The pulmonary specialist, Dr. Scott Slater, is terrific. He was very encouraging. He said that based on my CAT scan and X-ray, he would give me 10-to-1 odds that I don't have lung cancer. But after talking to me and examining me, he'd make that 100-to-1 odds. The fact that I looked perfectly healthy, felt fine and the fact that I ran three miles this morning with no ill effects make him practically sure I do not have cancer. However, the combination of the coughing up blood and the nodule on the CAT scan make it reasonable to investigate further. That's why the PET scan is a good idea and he will probably want to do a bronchioscopy too. If they come out positive then I should have a biopsy, which -- in view of the nodule's small size -- means removing it entirely. "And then you're cured!" he said. He was very upbeat and seemed much more interested in my motorcycle than my lung problems. We had a great talk. I'll see him again Friday , after the PET scan results are available.

(Running 3 miles)

Monday, August 22, 2005

Monday, Monday

I got up and did my good morning routine today. (meditate, stretch, breakfast, run) Good for me!
I rode my motorcycle into the office and worked on getting ready for the upcoming semester. At noon I had lunch with my old friend Alicia. We worked together for many years, and it was a delightful lunch. After more work at the office, I went home and grilled some salmon steaks on the gas grill. They were delicious. My wife's sister Jill is visiting from Toronto. It is always nice to see her.
(Running: three miles)

Sunday, August 21, 2005

Sunny Sunday

I was awakened by people parking their cars to pick blueberries down the street this morning.
We didn't pick blueberries today. Instead I did some more weeding on our own strawberry and raspberry patch. I thought we had gotten all the weeds yesterday, but either we missed some, or a lot more peeked up overnight. After that, I got carried away with cleaning our 12-by-12 screened porch. I took everything off the porch and scrubbed the floor.

Our pet box turtle, Tom, really surprised us today. We have been keeping some firewood in a big black circular rack on the porch. Sometimes we would let Tom walk around the porch, and he would frequently crawl under the log rack and sleep. When we started cleaning the porch, we put Tom outside in the strawberry patch. I carried most of the firewood out by hand, piece by piece. But then Barbara suggested the two of us could carry the whole rack out with the remaining firewood on it, saving me several trips to the woodpile in the backyard. When we started carrying the rack outside, Tom looked up and charged after us. I mean he ran at top speed. I have never seen him move so fast. He was chasing us down the path in the backyard, as if he was saying, 'Stop, wait, don't take away my log rack. I sleep under that thing. Wait! Come back!" He ran a good 30 feet at top speed. What a turtle!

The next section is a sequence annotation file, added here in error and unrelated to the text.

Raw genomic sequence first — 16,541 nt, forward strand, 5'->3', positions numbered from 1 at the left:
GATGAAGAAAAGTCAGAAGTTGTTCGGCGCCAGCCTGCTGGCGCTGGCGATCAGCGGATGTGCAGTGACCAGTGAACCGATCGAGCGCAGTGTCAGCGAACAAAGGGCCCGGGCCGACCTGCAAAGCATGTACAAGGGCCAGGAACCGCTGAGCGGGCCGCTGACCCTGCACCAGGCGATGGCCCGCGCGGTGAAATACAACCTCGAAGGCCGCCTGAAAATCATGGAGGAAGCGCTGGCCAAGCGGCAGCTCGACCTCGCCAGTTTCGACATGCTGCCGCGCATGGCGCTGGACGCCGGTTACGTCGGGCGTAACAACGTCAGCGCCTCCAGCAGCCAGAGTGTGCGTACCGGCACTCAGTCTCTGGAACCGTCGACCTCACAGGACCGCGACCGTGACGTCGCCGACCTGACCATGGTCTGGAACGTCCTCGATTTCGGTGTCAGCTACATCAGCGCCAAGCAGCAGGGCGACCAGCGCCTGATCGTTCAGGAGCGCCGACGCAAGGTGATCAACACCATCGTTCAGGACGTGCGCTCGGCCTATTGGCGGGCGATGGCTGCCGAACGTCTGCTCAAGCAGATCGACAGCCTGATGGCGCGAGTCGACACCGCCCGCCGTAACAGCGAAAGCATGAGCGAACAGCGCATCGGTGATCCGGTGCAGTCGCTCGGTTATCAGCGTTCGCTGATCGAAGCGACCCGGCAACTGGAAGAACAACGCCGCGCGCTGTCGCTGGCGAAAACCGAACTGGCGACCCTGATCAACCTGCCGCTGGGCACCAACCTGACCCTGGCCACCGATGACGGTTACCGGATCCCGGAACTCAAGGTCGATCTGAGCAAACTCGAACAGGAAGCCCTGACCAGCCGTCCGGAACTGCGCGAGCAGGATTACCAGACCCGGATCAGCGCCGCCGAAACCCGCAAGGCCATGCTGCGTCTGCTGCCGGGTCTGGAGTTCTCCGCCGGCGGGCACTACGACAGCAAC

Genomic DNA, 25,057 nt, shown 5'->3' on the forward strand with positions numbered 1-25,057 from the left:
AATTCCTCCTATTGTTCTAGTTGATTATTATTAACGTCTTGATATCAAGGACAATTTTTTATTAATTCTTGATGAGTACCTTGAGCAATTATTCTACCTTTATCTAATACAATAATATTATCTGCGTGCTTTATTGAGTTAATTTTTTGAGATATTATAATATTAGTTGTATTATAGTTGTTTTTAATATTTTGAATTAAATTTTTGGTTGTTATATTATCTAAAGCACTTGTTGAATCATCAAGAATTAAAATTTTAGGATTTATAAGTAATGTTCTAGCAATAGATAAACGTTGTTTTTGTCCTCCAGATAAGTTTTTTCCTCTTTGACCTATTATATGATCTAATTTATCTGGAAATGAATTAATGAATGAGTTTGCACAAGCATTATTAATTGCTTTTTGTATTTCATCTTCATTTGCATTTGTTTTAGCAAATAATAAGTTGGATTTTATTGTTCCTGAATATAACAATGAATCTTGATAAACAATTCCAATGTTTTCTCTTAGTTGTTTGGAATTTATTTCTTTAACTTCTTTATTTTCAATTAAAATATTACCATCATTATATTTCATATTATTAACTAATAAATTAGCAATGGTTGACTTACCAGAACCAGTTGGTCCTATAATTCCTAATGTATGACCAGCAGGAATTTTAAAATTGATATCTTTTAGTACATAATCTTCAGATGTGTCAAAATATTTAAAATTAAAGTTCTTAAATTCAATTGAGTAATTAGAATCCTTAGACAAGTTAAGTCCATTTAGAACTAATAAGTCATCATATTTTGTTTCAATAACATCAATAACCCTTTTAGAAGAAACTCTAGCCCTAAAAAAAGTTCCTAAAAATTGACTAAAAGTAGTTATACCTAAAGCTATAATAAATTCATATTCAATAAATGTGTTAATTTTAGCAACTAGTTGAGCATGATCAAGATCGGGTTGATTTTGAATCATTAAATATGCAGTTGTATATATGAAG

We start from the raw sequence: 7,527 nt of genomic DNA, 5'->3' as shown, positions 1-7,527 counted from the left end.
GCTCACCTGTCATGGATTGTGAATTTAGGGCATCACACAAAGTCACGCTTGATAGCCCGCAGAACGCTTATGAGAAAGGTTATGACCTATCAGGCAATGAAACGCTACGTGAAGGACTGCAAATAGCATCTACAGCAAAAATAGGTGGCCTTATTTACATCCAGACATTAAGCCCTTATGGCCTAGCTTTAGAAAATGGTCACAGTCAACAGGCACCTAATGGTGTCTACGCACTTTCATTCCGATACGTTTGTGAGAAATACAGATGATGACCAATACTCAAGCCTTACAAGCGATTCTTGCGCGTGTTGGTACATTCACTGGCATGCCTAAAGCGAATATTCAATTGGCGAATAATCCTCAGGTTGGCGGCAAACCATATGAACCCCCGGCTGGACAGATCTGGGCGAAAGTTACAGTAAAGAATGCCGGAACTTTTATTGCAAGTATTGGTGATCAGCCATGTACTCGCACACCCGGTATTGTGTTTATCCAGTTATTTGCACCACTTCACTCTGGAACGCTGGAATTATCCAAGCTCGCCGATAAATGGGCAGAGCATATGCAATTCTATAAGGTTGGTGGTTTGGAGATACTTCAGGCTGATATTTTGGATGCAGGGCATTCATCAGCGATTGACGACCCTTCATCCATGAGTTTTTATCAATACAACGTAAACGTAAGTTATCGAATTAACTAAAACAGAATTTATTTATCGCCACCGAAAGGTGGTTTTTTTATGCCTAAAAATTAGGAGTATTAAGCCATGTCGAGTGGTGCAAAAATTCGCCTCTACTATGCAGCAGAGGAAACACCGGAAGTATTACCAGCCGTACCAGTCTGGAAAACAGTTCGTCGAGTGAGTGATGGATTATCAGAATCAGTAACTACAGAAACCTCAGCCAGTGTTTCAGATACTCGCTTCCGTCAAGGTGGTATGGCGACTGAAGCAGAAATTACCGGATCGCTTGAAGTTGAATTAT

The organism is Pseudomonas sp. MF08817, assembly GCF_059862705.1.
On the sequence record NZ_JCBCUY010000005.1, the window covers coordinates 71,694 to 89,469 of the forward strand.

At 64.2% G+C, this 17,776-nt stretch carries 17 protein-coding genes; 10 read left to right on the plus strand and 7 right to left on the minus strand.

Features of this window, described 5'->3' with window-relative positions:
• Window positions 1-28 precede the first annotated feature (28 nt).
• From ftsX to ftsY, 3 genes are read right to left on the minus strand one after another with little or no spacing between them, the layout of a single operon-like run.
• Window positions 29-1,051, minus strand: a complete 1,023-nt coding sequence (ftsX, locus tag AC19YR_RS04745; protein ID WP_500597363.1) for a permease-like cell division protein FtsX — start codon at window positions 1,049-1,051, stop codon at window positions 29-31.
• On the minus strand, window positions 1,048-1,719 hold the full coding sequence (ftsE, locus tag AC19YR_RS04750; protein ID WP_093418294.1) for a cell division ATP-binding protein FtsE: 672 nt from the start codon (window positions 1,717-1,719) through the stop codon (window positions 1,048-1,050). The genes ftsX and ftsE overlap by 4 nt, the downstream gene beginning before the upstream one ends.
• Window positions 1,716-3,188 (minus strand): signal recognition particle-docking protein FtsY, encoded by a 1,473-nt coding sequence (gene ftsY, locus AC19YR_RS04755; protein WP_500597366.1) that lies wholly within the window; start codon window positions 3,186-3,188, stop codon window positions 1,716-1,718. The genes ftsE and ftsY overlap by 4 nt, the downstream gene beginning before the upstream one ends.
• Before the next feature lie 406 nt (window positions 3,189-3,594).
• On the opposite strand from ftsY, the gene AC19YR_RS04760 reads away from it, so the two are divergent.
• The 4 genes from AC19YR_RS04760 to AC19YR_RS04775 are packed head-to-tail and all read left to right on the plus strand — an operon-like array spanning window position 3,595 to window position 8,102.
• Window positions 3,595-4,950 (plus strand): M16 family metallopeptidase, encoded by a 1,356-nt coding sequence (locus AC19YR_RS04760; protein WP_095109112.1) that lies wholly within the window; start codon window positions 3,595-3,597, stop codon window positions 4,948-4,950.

Sorry, Tom, the porch looks much better and cleaner without a rack full of decomposing firewood. There should be fewer bugs on the porch too. I did bring in a box with some moss in it, just for Tom, and he seemed to like it.

In the evening I conducted the Cape Sangha, our Buddhist meditation group. It was one of the best sittings ever. We had an unusually large group -- 11 people. Some were newcomers and some were old-timers, but everyone seemed to enjoy it. I know I did. The meditation was sweet and peaceful. I played a tape of chanting and we chanted along. That was wonderful.


Saturday, August 20, 2005

Weed 'em and reap

Today we weeded the strawberry patch and raspberry patch in our backyard. We won't get any more strawberries this year, but maybe this will help for next year. It looks like we will have some nice raspberries in a week or so, and the weeding should help that.
I also went back to the hospital for another blood test to make sure I could resume taking diabetes medicine after the CAT scan. I am getting very familiar with Cape Cod Hospital.

Friday, August 19, 2005

Back to work

Today I did my morning routine, albeit with a half-hour delay. I got up at 6:30 (instead of 6), but then I did my good routine of meditation, exercise, running, etc. I hope to do that every day. I did a short run, of about one and a quarter miles and had no problems at all. That was very reassuring.